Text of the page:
Six Ways to Bring the Best Out of Your Work Team – and Yourself

When we join the workforce, we typically get some training on the new tasks we will be taking on. We get the manual, review the steps, practice, observe and learn the systems and the rules in place.  However, the most useful aspect of life at work – interacting with your fellow team members – is rarely, if ever, mentioned in all of our training and on-boarding. We are expected to navigate those waters intuitively or learn as we go.  And if your new role is a lead role, with others looking to you for guidance, you may feel even more disheartened – how do you learn this on your own?

Thankfully, there are many motivational and human behavior-driven theories out there as helpful guides to us as we embark on our career journeys – perhaps too many, it seems sometimes.  The issue becomes picking a method that works best with your personality and the personalities of others on your team – and often there is just no time for the trial and error approach – nor would you want to make a faux pas after a faux pas as you work to build a great working environment!  To help streamline your search, this article offers six simple ways to effectively work with others.

It is always essential to understand what motivates people at work and what drives their performance, which will ultimately add up to the overall performance of your team and company. Employee motivation is a building block for reduced turnover, higher quality of production, improved customer experience and customer loyalty and shareholder/stakeholder satisfaction – just to name a few benefits.

Cooper (2012), describes two different kinds of human motivation: intrinsic and extrinsic. Those that are mostly intrinsically motivated enjoy a sense of psychological well-being that is more sustained that those who are mainly extrinsically motivated. Research shows that if we are able to engage our employees intrinsically, beyond their salaries and monetary perks, and peak their intellect and confidence, we would also be able to develop enhanced loyalty, performance and creativity. Conversely, when we only motivate our employees extrinsically, we actually may contribute to their anxiety, lower sense of well-being and even physical ailments.   Put simply, when the only things driving us are external and we feel uncared for and not challenged to do our best, we tend to lead unhappier, unproductive work lives.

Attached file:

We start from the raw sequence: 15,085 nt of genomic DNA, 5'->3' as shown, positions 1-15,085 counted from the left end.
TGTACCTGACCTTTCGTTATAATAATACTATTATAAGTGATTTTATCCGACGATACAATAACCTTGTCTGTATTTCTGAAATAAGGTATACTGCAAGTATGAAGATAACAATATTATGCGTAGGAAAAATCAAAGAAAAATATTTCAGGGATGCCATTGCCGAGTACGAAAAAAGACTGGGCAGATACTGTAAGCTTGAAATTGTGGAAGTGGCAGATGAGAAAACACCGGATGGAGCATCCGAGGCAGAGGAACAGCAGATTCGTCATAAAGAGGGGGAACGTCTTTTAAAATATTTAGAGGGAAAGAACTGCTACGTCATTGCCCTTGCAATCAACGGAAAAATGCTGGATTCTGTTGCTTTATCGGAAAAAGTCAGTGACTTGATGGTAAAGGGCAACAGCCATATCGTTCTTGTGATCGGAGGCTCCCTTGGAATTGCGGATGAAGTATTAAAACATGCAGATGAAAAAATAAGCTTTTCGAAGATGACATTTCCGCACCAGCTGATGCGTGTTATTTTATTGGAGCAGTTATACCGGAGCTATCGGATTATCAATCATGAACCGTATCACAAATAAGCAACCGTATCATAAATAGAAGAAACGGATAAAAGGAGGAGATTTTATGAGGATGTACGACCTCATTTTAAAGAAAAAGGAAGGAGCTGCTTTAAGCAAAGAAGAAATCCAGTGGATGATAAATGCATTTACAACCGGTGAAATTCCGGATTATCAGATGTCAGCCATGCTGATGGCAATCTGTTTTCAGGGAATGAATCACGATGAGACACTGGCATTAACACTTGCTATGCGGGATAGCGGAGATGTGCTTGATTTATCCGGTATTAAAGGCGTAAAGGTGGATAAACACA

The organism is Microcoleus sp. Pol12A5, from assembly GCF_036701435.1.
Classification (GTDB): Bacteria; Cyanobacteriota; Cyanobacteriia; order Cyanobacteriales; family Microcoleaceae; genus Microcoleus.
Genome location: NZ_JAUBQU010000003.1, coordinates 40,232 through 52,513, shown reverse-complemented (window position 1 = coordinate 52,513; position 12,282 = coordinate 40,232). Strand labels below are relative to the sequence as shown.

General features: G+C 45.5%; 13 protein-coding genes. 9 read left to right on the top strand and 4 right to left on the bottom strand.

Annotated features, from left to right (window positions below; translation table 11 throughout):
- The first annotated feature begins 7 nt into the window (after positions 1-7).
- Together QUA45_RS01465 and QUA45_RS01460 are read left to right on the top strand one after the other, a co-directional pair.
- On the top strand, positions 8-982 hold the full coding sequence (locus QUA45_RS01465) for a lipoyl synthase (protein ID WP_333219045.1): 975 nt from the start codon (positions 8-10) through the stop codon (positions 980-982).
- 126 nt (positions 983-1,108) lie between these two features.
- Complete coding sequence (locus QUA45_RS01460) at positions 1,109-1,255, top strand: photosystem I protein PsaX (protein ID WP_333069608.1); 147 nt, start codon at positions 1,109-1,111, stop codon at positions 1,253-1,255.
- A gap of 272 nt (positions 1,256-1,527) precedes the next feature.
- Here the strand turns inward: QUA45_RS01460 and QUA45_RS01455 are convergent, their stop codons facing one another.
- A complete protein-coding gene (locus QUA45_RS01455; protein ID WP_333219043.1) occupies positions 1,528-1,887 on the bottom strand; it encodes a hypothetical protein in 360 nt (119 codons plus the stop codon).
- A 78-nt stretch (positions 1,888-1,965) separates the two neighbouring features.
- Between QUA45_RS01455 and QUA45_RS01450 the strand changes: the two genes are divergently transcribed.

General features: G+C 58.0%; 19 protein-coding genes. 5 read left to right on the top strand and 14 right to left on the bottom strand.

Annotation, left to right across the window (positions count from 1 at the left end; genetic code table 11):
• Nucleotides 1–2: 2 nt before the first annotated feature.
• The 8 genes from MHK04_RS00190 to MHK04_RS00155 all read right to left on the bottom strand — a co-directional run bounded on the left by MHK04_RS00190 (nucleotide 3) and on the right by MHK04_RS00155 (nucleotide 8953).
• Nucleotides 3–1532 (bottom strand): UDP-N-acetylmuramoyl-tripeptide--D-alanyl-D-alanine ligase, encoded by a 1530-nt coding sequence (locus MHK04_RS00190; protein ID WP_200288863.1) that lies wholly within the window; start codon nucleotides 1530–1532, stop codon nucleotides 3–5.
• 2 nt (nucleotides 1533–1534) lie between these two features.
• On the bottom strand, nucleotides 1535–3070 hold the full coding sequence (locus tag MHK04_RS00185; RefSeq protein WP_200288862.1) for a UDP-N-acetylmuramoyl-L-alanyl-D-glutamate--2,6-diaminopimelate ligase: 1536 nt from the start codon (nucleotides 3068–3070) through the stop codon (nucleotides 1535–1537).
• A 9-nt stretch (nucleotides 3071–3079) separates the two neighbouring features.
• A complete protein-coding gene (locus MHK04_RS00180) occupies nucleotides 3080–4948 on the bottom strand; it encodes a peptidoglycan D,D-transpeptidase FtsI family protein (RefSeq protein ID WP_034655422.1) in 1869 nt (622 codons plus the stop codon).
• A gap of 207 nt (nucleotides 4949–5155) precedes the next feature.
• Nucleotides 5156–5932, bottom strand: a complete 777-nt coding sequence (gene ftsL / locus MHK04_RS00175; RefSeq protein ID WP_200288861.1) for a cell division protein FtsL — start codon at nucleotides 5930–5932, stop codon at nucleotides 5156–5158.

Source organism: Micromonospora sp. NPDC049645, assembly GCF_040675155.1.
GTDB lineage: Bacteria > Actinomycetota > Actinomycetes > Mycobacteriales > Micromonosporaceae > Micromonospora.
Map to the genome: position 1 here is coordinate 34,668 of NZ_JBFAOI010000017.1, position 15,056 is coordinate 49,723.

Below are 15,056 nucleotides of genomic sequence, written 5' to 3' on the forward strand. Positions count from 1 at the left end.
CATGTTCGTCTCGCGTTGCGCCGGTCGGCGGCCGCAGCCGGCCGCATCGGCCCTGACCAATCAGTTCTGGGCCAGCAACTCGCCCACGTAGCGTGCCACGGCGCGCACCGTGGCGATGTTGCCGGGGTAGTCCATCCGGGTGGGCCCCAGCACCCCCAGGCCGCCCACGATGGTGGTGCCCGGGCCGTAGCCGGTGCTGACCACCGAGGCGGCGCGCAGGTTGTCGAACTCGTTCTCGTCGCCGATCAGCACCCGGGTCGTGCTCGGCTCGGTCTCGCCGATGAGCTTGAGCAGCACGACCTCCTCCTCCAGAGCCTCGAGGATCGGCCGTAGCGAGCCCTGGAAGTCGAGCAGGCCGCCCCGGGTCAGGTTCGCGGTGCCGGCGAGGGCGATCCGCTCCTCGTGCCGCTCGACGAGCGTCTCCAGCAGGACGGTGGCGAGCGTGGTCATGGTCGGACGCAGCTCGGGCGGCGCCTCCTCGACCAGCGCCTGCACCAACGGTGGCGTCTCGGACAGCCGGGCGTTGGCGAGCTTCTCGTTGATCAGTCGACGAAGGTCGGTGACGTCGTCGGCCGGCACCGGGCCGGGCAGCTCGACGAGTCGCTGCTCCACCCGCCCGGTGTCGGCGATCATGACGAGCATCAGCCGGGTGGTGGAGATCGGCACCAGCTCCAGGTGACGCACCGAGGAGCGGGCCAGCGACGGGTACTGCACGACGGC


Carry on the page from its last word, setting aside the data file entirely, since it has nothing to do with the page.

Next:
The six steps to help bring out the best in ourselves and those we work with are intrinsically-based and follow a particular hierarchy of order. For certain, we all need to feel that we are adequately compensated and that our work environment is safe.  But beyond that, intrinsic motivation begins to take shape.

  1. Positivity: It’s first suggested that when working with others, we employ the power of positive, and not negative, consequences. We always have a choice of punishing undesired behavior or rewarding desired behavior instead – however, punishing unwanted behavior usually leads to motivation by fear or being motivated by avoiding something. A much more powerful motivator is being motivated by success. Geller calls these two types of motivation “success seeking” and “failure avoidance”. Success seeking will get one much further in their career and performance goals as well as overall satisfaction (Geller, 2015).
  2. Setting Good Examples: Remember that we learn best by observing and by having others observe us.  When we see behavior we deem as successful, we tend to emulate it. As a leader, we are observed at all times, and we teach behaviors even without saying anything. Positive, honest, inclusive behaviors will promote better motivation than any retreat or team builder.